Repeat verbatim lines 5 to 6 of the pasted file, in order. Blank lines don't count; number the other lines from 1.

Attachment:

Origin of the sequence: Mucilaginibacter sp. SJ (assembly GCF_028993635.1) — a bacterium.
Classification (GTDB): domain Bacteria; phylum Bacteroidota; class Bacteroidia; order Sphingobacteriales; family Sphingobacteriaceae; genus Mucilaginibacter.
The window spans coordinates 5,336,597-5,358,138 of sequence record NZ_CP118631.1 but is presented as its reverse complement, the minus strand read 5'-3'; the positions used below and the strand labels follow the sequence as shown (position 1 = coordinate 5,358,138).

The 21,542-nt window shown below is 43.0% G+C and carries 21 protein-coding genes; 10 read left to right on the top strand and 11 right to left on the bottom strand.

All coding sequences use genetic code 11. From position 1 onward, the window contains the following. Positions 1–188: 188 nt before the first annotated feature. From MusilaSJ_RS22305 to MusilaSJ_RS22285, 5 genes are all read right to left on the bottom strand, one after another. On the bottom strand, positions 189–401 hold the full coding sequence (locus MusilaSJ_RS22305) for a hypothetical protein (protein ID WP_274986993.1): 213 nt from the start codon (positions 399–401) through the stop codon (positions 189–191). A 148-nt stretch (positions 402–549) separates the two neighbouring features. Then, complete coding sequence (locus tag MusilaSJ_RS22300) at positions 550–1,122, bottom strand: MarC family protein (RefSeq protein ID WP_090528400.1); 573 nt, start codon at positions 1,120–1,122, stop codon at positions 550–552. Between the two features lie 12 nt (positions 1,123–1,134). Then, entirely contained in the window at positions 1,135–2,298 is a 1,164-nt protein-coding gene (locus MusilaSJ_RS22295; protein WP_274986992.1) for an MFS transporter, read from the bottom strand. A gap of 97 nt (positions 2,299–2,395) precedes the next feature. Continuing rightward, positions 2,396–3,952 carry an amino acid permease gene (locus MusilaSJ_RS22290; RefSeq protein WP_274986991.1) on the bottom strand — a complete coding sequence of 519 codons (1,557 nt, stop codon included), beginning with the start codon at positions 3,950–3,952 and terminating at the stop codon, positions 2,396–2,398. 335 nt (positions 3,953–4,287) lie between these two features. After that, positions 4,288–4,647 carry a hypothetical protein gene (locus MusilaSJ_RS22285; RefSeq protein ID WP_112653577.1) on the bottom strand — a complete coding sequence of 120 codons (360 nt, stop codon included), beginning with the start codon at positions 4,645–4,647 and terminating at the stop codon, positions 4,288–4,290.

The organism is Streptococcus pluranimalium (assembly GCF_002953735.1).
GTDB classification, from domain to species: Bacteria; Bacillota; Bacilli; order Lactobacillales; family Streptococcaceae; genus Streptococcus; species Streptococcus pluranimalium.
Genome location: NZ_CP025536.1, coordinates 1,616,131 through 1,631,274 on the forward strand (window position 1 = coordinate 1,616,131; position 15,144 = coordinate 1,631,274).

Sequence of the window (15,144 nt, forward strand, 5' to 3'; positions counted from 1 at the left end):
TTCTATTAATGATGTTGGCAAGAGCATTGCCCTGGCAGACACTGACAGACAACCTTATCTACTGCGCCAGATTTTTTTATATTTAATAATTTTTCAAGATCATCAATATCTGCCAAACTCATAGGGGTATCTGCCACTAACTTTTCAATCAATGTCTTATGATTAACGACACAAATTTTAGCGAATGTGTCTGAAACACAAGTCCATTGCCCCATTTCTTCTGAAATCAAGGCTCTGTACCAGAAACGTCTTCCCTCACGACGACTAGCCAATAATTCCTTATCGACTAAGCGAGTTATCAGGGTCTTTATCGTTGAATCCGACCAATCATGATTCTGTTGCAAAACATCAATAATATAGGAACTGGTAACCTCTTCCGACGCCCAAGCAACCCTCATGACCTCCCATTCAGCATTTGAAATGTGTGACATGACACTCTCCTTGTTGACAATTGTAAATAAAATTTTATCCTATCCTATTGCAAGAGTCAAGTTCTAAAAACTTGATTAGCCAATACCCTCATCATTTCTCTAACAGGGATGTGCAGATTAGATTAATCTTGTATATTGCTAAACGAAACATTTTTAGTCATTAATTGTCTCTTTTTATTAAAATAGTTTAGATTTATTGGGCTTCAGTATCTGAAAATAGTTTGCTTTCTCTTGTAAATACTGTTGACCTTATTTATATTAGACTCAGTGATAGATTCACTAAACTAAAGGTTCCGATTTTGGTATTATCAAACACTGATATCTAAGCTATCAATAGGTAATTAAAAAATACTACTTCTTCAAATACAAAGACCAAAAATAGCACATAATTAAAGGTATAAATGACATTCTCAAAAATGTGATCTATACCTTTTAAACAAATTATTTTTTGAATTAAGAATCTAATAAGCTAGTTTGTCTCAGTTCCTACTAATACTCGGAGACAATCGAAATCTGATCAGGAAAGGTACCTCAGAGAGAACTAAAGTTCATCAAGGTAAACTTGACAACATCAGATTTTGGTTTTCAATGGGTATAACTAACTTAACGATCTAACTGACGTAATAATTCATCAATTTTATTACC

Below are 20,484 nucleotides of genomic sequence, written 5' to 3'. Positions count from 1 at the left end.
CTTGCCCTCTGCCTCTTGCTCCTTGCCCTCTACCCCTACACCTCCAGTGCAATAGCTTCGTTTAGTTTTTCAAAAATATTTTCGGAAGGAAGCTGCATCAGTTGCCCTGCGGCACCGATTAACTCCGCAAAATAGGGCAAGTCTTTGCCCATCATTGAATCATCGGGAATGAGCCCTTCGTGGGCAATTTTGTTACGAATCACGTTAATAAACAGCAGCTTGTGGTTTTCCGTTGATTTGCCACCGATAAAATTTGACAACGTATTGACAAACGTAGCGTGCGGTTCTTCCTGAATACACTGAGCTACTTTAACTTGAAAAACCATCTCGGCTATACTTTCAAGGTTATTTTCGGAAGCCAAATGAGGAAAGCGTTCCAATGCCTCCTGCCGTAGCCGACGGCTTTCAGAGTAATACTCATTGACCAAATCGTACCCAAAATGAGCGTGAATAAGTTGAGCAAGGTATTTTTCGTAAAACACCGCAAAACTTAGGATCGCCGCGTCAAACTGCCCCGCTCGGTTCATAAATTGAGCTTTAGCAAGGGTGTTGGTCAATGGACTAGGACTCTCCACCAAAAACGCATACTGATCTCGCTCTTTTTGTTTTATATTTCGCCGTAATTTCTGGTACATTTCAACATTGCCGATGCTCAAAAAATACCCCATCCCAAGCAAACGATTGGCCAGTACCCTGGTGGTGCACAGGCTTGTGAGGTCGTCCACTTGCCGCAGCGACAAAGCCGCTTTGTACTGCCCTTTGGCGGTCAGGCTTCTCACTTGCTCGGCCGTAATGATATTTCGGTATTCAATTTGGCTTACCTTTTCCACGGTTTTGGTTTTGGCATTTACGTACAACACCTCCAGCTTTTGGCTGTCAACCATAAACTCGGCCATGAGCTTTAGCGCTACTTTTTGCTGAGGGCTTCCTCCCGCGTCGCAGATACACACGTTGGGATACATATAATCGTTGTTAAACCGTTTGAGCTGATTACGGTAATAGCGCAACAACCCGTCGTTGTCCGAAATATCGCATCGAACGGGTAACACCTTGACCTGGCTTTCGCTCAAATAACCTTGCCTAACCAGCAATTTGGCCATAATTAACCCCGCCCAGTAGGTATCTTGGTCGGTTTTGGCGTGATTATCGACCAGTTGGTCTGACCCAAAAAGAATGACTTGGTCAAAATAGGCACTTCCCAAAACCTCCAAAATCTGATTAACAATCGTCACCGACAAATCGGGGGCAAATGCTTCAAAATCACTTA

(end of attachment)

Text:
All coding sequences use genetic code 11. From position 1 onward, the window contains the following. Positions 1–188: 188 nt before the first annotated feature. From MusilaSJ_RS22305 to MusilaSJ_RS22285, 5 genes are all read right to left on the bottom strand, one after another. On the bottom strand, positions 189–401 hold the full coding sequence (locus MusilaSJ_RS22305) for a hypothetical protein (protein ID WP_274986993.1): 213 nt from the start codon (positions 399–401) through the stop codon (positions 189–191). A 148-nt stretch (positions 402–549) separates the two neighbouring features. Then, complete coding sequence (locus tag MusilaSJ_RS22300) at positions 550–1,122, bottom strand: MarC family protein (RefSeq protein ID WP_090528400.1); 573 nt, start codon at positions 1,120–1,122, stop codon at positions 550–552. Between the two features lie 12 nt (positions 1,123–1,134). Then, entirely contained in the window at positions 1,135–2,298 is a 1,164-nt protein-coding gene (locus MusilaSJ_RS22295; protein WP_274986992.1) for an MFS transporter, read from the bottom strand. A gap of 97 nt (positions 2,299–2,395) precedes the next feature. Continuing rightward, positions 2,396–3,952 carry an amino acid permease gene (locus MusilaSJ_RS22290; RefSeq protein WP_274986991.1) on the bottom strand — a complete coding sequence of 519 codons (1,557 nt, stop codon included), beginning with the start codon at positions 3,950–3,952 and terminating at the stop codon, positions 2,396–2,398. 335 nt (positions 3,953–4,287) lie between these two features. After that, positions 4,288–4,647 carry a hypothetical protein gene (locus MusilaSJ_RS22285; RefSeq protein ID WP_112653577.1) on the bottom strand — a complete coding sequence of 120 codons (360 nt, stop codon included), beginning with the start codon at positions 4,645–4,647 and terminating at the stop codon, positions 4,288–4,290.

The organism is Streptococcus pluranimalium (assembly GCF_002953735.1).